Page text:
Crabgrass Control

Controlling this pesky weed involves more than just picking the right chemicals

By Geof Fowler, Apr 24, 2015
Springtime is here. The trees are budding, turf grasses are greening up, and the Forsythia has begun to flower. If crabgrass seeds are present in your lawn – and they probably are – the countdown to germination is about three to four weeks away. Now is the time to take steps to prevent that pesky summer annual from creeping in. But first, a little crabgrass 101.

Merriam-Webster defines crabgrass as a thick type of grass that often grows and spreads quickly in places where it is not wanted. The first known use of the word was in 1743, but common usage really didn’t ramp up until the mid-20th century when homeowners began to take greater interest in the appearance of their homesteads. Introduction to North America occurred in 1849 through the U.S. Patent Office’s efforts as a potential forage crop. Crabgrass seeds have a high protein percentage and are edible. The seeds can be toasted and ground into flour, which is useful for making porridge or fermented to make beer. Crabgrass cultivation is common in Europe, and in Poland, crabgrass grains are known as the Polish Millet.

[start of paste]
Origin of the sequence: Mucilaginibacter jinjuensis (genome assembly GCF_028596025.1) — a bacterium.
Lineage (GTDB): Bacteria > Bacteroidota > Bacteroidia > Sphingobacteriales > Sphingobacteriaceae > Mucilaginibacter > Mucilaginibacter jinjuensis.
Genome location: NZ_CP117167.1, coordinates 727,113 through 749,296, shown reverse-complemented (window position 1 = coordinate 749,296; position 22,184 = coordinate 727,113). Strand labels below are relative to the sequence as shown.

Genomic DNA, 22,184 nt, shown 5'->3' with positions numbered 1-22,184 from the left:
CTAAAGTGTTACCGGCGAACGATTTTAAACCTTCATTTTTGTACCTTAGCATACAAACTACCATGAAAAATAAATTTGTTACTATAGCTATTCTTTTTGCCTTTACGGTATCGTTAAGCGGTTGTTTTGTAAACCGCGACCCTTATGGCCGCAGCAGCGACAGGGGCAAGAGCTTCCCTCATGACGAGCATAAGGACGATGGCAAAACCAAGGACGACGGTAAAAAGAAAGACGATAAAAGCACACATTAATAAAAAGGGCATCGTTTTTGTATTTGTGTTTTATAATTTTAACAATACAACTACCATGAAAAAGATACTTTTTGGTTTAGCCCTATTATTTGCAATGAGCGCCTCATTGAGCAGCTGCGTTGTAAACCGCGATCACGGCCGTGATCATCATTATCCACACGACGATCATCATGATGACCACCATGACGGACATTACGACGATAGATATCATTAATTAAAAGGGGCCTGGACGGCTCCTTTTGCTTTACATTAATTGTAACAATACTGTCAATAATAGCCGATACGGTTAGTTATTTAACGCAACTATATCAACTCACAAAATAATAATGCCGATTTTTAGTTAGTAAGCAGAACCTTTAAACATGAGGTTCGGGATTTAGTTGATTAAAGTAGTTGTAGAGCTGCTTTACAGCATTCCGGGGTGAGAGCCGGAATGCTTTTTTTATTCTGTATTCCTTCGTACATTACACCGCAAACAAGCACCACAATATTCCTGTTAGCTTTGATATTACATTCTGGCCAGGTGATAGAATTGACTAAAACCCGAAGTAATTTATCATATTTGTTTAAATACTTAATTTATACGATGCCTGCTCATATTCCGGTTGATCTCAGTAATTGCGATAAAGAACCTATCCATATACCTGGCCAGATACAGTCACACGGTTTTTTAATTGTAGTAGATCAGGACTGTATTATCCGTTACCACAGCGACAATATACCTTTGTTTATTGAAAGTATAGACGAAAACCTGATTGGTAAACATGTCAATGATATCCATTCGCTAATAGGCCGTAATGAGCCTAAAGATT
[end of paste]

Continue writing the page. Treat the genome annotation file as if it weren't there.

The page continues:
Crabgrass Control

Crabgrass thrives in sunlight, high temperatures and in times of low rainfall/drought. During these conditions, crabgrass will out-compete cool-season grasses. Crabgrass germinates in spring, grows throughout the summer, and dies off with the first hard frost. A tremendous amount of seed (as much as 150,000 from a single weed) is generated from mid to late summer, which ensures next year’s crop of weeds. The two types of crabgrass that are prevalent in North America are: Digitaria sanguinalis (hairy, large, or purple crabgrass), and Digitaria ischaemum (small or smooth crabgrass). The species of most concern to homeowners, golf courses, recreational areas such as soccer fields, and gardeners is the Digitaria ischaemum. Control of this nuisance grass is best accomplished through a combination of Cultural and Chemical efforts.